Michel Troisgros: Italy, sensitivity, sustainability

Interview with the chef from the Maison in Roanne. The story of his training and his thoughts on the future of fine dining

07-11-2018

Michel Troisgros, born 1958, in a photo taken a few days ago in Parma, where he was the guest of honour at the opening of the 15th academic year at ALMA Scuola Internazionale di Cucina

When we sit in front of Michel Troisgros – since 1982 the chef at Maison Troisgros, one of the temples of French gastronomy – the chef has just finished his speech in front of the guests invited to the opening ceremony of the 15th academic year at ALMA Scuola Internazionale di Cucina (we wrote about it here –article available in Italian). Troisgros was the guest of honour.

For his speech he decided to speak first of all of his father’s and then his own friendship with the Master of Italian cuisine, Gualtiero Marchesi. It is a known fact that Marchesi spent three months in Roanne with Jean and Pierre Troisgros (Michel’s uncle and father) trying to perfect this style, which then resulted in the revolution that started from Via Bonvesin della Riva. 

During his speech 

During his speech 

«I remember when he arrived at the Maison and for a few months we shared the room above the restaurant’s kitchens. After a day’s work, he would study, read, take notes. He was tireless in his commitment. But on top of his friendship with Marchesi, the story Michel Troisgros wanted to tell was that of a strong relationship with Italy and its traditions.

As many readers probably know – it’s a story that Troisgros also recounted in his book “Michel Troisgros et l’Italie”, published in 2009 – his grandmother Anna came from Friuli and was an extraordinary cook. The chef from Roanne drew from her ideas and lessons, so much so he feels «half Italian». Our conversation first began with these inspirations, with the desire to understand where one can find Italy in his current cuisine. 

«In my dishes, sometimes you can notice this Italian identity that I feel is a part of me, sometimes you can’t. But I believe it’s always there. Because it’s a part of a whole, of a spirit. Sometimes a dish is born – take my Potato Mezzaluna with Artichoke forinstance– starting from a technique I learnt from my grandmother, as in this case, or which I have recently learnt in Italy. Often enough you can find it in an elegant simplicity, which has always inspired me, and which recently led me to fully reacquire my Italian identity. Perhaps I can explain myself better with an example…»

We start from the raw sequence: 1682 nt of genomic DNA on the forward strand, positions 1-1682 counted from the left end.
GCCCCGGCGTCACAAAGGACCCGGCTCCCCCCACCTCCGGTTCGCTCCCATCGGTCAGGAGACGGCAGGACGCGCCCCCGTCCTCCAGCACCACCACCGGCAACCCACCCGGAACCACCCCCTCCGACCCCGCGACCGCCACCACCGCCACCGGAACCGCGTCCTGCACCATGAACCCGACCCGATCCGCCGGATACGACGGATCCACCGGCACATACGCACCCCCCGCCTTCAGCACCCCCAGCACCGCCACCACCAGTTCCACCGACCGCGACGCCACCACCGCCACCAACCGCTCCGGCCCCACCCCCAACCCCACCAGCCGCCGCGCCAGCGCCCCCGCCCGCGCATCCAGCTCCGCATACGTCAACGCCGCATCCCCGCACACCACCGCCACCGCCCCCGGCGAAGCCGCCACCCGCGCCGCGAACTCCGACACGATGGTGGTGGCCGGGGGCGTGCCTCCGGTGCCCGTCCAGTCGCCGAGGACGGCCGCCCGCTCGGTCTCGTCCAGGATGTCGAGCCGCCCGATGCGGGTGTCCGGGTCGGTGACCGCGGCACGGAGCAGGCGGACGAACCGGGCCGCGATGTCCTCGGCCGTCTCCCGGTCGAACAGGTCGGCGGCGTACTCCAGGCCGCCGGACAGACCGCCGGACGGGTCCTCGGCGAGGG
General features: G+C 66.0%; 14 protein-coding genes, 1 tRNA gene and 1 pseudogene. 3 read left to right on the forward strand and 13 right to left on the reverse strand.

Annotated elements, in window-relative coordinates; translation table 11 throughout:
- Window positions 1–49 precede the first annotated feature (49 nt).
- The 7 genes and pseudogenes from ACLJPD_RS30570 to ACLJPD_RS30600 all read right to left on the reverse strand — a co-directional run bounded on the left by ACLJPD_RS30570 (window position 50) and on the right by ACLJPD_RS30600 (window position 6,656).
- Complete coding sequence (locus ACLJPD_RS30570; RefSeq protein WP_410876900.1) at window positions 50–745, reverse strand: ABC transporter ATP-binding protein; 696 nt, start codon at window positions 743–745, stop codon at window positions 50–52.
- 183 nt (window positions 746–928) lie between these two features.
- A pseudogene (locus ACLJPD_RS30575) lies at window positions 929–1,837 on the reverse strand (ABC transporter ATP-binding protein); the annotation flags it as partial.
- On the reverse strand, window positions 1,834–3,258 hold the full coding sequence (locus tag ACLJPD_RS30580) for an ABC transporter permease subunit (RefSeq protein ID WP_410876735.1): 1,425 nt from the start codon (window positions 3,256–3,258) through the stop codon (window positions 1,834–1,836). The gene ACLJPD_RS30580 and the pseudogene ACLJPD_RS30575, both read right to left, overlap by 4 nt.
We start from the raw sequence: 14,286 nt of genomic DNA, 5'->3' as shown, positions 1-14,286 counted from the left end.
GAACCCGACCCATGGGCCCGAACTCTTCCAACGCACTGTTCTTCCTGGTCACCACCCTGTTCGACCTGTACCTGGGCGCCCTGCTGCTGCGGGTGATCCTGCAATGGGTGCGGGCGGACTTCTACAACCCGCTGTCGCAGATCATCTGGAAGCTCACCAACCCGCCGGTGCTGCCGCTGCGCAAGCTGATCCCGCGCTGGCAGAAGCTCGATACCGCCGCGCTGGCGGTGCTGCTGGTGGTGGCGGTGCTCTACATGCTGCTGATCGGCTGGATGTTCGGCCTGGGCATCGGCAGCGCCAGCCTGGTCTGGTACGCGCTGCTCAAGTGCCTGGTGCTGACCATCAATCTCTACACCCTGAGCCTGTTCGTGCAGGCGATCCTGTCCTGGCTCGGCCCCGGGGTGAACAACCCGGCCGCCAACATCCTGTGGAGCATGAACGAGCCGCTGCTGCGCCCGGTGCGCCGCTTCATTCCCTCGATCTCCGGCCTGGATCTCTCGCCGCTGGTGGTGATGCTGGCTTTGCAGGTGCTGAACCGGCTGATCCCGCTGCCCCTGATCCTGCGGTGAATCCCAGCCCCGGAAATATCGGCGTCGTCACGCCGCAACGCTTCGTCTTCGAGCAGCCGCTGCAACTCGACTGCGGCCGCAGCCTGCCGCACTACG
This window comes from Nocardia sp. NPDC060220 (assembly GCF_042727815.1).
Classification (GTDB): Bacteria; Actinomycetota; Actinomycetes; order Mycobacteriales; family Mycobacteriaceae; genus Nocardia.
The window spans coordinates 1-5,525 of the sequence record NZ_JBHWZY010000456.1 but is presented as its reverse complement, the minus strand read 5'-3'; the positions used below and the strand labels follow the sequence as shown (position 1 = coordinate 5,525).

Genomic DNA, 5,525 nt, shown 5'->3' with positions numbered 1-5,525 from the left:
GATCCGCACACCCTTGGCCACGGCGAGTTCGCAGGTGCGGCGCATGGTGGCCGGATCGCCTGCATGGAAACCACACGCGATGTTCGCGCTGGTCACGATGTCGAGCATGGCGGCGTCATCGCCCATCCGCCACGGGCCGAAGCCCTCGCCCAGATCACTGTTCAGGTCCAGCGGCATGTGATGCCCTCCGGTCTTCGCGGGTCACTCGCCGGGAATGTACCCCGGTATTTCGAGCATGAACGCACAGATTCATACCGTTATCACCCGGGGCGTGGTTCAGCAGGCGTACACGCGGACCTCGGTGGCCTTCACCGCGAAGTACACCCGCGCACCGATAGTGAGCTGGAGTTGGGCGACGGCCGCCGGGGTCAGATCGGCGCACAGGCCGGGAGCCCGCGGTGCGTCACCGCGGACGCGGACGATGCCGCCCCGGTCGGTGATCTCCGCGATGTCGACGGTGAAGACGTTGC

Such as?
I’ve always admired Lucio Fontana. Of course today he is very famous, but when I discovered his work, only art lovers and experts knew him in France. Thanks to a show in Paris, I saw his art and in particular his “cuts”. I was deeply touched by his sense of space, without this urging me to try to reproduce what I saw in a dish. I simply interiorised these concepts. Then one day, I was doing a very interesting research on milk, and a dish was born that was very close to Lucio Fontana’s aesthetics: I didn’t plan to, it was as if my hand and heart followed the inspiration of something I had seen years before and had conquered me. This is also the way in which I express what Italy is for me: I didn’t make a project for that dish, I followed the feelings that came from my idea of cuisine, of art, and in this specific case of milk. 

I’d like to return on the concept you mentioned earlier: is simplicity the essential key to interpret your cuisine?
Yes: just like Gualtiero Marchesi, but just like my father too, and my grandmother, I try to make sure that my cuisine is both great and sober, without extravagances. It must show sobriety, but it must shine too.

Michel Troisgros with his wife Marie-Pierre and his two sons Lèo and César. In 2018 Maison Troisgros celebrated 50 years since it received the third Michelin star, which arrived in 1968

Michel Troisgros with his wife Marie-Pierre and his two sons Lèo and César. In 2018 Maison Troisgros celebrated 50 years since it received the third Michelin star, which arrived in 1968

Today you spoke in front of an audience made of many students who will attend ALMA. Your training was only partly within the family, as you also had many teachers who didn’t share your surname. Having reached maturity, how would you explain your training?